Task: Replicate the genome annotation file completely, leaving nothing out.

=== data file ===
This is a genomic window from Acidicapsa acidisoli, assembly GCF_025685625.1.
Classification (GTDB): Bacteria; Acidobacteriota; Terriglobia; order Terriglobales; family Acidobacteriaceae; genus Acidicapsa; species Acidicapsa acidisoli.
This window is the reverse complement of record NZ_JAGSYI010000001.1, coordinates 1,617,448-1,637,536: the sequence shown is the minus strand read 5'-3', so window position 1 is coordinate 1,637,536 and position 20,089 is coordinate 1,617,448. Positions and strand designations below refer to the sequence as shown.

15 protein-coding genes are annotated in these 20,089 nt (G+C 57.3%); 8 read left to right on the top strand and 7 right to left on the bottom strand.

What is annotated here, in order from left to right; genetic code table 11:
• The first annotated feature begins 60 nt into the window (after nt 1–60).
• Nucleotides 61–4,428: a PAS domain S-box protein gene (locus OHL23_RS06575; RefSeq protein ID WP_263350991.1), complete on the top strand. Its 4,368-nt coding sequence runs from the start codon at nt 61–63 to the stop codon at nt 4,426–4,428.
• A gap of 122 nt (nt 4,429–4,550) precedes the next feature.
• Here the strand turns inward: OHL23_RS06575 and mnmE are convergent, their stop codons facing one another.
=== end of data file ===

This is a genomic window from Acidicapsa acidisoli, assembly GCF_025685625.1.
Classification (GTDB): Bacteria; Acidobacteriota; Terriglobia; order Terriglobales; family Acidobacteriaceae; genus Acidicapsa; species Acidicapsa acidisoli.
This window is the reverse complement of record NZ_JAGSYI010000001.1, coordinates 1,617,448-1,637,536: the sequence shown is the minus strand read 5'-3', so window position 1 is coordinate 1,637,536 and position 20,089 is coordinate 1,617,448. Positions and strand designations below refer to the sequence as shown.

15 protein-coding genes are annotated in these 20,089 nt (G+C 57.3%); 8 read left to right on the top strand and 7 right to left on the bottom strand.

What is annotated here, in order from left to right; genetic code table 11:
• The first annotated feature begins 60 nt into the window (after nt 1–60).
• Nucleotides 61–4,428: a PAS domain S-box protein gene (locus OHL23_RS06575; RefSeq protein ID WP_263350991.1), complete on the top strand. Its 4,368-nt coding sequence runs from the start codon at nt 61–63 to the stop codon at nt 4,426–4,428.
• A gap of 122 nt (nt 4,429–4,550) precedes the next feature.
• Here the strand turns inward: OHL23_RS06575 and mnmE are convergent, their stop codons facing one another.